Posted by: Andrea Henneman | Posted on: April 15th, 2014 | 0 Comments
There are pros and cons to arbitration and alternative dispute resolution clauses, which are prevalent in contracts of all descriptions. Both processes are intended to provide a less costly and time-consuming way of resolving disputes using a neutral party. There are some significant caveats, however. The quicker and less formal factual discovery process is largely within the discretion of the umpire or arbitrator, and court rules of evidence and procedure don’t apply.
There is no formal discovery in an arbitration; this is within the discretion of the arbitrator. While pre-trial discovery can be frustrating, the intent is to allow a full development and sharing of the factual background between the parties (which in itself facilitates settlement) rather than having the parties have to guess at the evidence that will be presented by the other party, without an opportunity to prepare.
Posted by: Andrea Henneman | Posted on: April 15th, 2014 | 0 Comments
There are some dramatic changes to the way LLC agreements are interpreted and enforced under the Revised Uniform Limited Liability Company Act (the “Revised Act”), which became effective in March 2013 for newly formed New Jersey LLCs and will apply to all New Jersey LLCs as of March 2014. N.J.S.A. 42:2C-91. A few highlights are provided below.
The Revised Act may “change the deal” among members even in existing LLCs, especially if there is no written operating agreement in place. For example, an LLC is presumed to be member-managed, and every member has equal rights in management unless the operating agreement provides otherwise.
It would be fair to say that one of the reasons LLCs have become so popular for small businesses is that they require fewer of the formalities required for corporations – shareholder meetings, elections of directors, and so on. On the other hand, lack of formalities and the very flexibility allowed by the Revised Act could make any disagreements among members more difficult and expensive to sort out. The Revised Act includes default provisions that make all members “equal” regardless of what percentage of capital they contributed to the company.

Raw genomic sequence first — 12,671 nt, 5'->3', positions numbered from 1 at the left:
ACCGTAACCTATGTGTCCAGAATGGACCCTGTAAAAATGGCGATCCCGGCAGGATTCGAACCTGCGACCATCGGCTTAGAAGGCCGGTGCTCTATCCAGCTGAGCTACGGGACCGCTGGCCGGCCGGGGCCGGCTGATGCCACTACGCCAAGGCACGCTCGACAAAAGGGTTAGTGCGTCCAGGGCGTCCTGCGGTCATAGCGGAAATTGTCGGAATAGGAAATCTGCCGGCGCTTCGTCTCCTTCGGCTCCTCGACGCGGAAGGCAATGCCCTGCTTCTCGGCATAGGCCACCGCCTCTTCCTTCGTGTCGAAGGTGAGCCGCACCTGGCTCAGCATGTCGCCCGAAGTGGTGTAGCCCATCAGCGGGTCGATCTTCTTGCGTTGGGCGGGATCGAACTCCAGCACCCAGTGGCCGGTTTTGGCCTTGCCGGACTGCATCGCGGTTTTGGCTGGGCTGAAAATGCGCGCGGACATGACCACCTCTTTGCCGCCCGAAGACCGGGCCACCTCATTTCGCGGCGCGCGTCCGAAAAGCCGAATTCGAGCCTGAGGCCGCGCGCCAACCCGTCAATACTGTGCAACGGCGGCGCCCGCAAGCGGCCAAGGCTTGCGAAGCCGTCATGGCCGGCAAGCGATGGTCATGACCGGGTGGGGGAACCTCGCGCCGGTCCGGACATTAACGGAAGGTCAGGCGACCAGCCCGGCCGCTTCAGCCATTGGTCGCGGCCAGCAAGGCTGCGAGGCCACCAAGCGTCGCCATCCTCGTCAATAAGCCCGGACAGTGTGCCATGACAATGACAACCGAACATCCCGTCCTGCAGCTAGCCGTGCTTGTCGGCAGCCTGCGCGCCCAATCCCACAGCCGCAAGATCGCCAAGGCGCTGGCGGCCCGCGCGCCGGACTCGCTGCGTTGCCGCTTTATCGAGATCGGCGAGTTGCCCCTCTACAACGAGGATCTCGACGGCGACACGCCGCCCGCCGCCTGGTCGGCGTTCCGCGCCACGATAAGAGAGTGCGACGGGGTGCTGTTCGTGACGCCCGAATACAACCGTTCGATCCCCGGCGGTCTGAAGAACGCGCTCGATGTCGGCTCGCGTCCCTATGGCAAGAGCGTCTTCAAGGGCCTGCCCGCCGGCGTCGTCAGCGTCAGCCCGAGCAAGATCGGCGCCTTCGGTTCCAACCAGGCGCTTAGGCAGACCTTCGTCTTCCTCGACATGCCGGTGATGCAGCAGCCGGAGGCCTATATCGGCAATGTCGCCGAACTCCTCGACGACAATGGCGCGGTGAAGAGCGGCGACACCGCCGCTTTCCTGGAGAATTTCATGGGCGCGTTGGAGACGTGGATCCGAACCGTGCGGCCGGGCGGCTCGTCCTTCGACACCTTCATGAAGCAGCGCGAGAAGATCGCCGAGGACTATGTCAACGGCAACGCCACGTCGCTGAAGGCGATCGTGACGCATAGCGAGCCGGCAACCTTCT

Oral and Implied Terms of Operating Agreements
As noted in other posts, the operating agreement among the members is the key governing document of an LLC. Until adoption of the Revised Act, “operating agreement” meant a written agreement. Now, it means “the agreement, whether oral, in a record, implied, or in any combination thereof.”
There are good practical reasons for the traditional requirement for agreements to be in writing, and to interpret a written agreement as expressing the final terms of agreement – replacing negotiations, prior incomplete drafts and so forth. Otherwise, the terms of an agreement might have to be reconstructed from many different records (visualize paying an attorney to pore over all of the e-mails between the parties), testimony, and whatever evidence would show an “implied” agreement (such as a pattern of conduct between the parties). It would seem that proving the terms of an agreement could be far more complicated now, especially with the “combination” language in the Revised Act, unless the agreement includes an express “merger” clause stating that it represents the final and complete agreement of the parties and only can be amended in writing signed by all parties. (This is an example of language that non-lawyers would not necessarily recognize as important.)
Member-Managed LLCs Have “Equal Rights” in Management Regardless of Ownership Percentage
A key section of the Revised Act is “Management of Limited Liability Company” (N.J.S.A. 42:2C-37). LLCs are presumed to be managed by the members – and every member has “equal rights in management”, per capita rather than by percentage ownership. In the former statute, members had the right to participate in management according to their percentage interest in the company. If you contributed 75% of the capital, you would be entitled to 75% vote on decisions and 75% of the distributions of profits.
Other language in the same section of the law may have been intended to clarify things by stating: “A difference arising among members as to a matter in the ordinary course of the company’s activities may be decided by a majority of the members.” Note, this does NOT say a majority of capital contributed. If you have an even number of members – say, two – even if you contributed different percentages, there will not necessarily be a “majority of members” to resolve disagreements.
Unanimous Agreement Required for Decisions Outside Ordinary Course of Business
Under the Revised Act, unanimous agreement by members is needed for decisions “outside the ordinary course of business,” again regardless of ownership percentage (in comparison, if certain decisions had to be approved by the shareholders of by a New Jersey business corporation, the presumption is that a majority of shares would decide the vote unless the Certificate or By-Laws expressly provide otherwise.)
Members have Equal Rights to Distributions Regardless of Percentage of Ownership
The Revised Act also changed the presumptions about sharing of profit distributions, if no written operating agreement is in place. Distributions are to be made equally to members, regardless of their capital contributions.
Review and Clarification of Operating Agreements is Strongly Advised
The items noted above are only a portion of the changes put into effect under the Revised Act. We strongly recommend that clients have their LLC agreements put into writing – or, if there is already a written agreement, have the agreement reviewed in light of the Revised Act.
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